Losing the battles and the wars

Auckland Now

The Maritime Union is losing the battles and ultimately the war down at the Port:

The battle lines might be murky but most Kiwis believe the ruction between the Ports of Auckland and striking wharfies is one the port bosses are in the right about.

The port and Maritime Union have been locked in a four-month industrial dispute with management wanting permanent staff to become casual workers in return for a 10 per cent pay rise. Port staff wanted a smaller pay rise in exchange for permanent hours.

Last week the union filed an injunction in the Employment Court to stop the port sacking nearly 300 workers, until the court can rule if the action is legal.

A Sunday Star-Times reader poll of over 1000 people found that 54 per cent of respondents believed the port management were right in trying to change the way staff worked. Only 27 per cent thought the union and its workers were in the right.

”This beautiful country of ours will be much better off when people stop thinking that they have some sort of entitlement to sit on their backsides and get paid for doing nothing,” one said.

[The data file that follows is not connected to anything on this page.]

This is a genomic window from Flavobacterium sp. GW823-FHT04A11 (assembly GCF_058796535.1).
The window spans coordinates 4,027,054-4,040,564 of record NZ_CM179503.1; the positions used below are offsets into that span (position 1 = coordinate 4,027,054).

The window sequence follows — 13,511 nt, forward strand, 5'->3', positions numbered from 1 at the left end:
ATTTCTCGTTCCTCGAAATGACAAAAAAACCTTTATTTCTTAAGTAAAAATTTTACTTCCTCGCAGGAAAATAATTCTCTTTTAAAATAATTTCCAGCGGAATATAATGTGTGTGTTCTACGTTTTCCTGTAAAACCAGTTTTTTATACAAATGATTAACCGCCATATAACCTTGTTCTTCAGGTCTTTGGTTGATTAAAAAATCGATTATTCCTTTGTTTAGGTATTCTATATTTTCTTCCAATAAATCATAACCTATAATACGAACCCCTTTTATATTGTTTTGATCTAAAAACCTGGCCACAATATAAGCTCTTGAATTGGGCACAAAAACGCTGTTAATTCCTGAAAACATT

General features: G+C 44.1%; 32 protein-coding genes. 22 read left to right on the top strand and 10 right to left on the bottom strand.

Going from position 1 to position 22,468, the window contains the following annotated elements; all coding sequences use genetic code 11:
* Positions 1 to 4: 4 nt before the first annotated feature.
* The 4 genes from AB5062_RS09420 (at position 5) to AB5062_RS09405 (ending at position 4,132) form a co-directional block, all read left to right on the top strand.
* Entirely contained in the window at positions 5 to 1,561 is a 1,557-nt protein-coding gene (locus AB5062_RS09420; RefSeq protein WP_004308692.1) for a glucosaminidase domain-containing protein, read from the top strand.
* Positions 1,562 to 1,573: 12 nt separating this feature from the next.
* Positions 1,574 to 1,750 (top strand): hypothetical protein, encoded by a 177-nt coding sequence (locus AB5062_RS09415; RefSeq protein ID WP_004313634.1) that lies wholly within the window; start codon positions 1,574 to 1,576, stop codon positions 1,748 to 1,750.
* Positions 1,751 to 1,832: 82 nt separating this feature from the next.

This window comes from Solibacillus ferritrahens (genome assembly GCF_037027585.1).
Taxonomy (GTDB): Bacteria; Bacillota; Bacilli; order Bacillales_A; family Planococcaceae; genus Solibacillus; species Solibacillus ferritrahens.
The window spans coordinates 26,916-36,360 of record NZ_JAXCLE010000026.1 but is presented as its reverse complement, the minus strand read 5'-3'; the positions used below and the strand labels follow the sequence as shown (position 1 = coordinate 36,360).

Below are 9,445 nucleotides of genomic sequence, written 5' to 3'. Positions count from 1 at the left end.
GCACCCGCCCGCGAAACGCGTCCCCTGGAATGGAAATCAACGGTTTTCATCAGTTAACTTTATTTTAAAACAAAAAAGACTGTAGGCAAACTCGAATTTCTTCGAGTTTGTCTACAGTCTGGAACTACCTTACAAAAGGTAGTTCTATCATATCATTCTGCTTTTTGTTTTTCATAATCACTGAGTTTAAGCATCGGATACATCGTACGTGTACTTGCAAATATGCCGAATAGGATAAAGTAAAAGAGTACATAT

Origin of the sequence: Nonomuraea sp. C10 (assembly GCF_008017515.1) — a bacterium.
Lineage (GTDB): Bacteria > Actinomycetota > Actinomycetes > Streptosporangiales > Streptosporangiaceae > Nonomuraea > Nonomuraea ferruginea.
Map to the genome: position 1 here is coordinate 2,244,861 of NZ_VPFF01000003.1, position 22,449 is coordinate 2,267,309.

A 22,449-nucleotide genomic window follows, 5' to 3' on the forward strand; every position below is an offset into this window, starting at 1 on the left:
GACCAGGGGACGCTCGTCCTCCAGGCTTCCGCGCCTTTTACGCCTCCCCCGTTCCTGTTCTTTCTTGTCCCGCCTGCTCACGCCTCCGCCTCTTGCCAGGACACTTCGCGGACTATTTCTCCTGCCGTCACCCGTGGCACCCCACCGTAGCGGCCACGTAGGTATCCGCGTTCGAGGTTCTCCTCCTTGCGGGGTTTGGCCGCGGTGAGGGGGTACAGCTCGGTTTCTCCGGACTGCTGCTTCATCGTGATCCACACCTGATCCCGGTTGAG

The overwhelming majority, 86%, acknowledged that the dispute had national significance.  Many compared the feud with the 1951 Waterfront dispute but not in flattering terms.

”The union is trying to go back to the tactics of the 1950s which will not work now days. The union leader needs his head read,” one wrote.

Garry Parsloe needs to call a meeting of his members and put further action to a secret ballot, he needs to have an independent auditor of the results and then he needs to facilitate the return to work of his hoodwinked strikers. He isn’t going to win this by surrounding himself with bullies, racists and thugs.


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As much at home writing editorials as being the subject of them, Cam has won awards, including the Canon Media Award for his work on the Len Brown/Bevan Chuang story. When he’s not creating the news, he tends to be in it, with protagonists using the courts, media and social media to deliver financial as well as death threats.

They say that news is something that someone, somewhere, wants kept quiet. Cam Slater doesn’t do quiet and, as a result, he is a polarising, controversial but highly effective journalist who takes no prisoners.

He is fearless in his pursuit of a story.

Love him or loathe him, you can’t ignore him.

To read Cam’s previous articles click on his name in blue.

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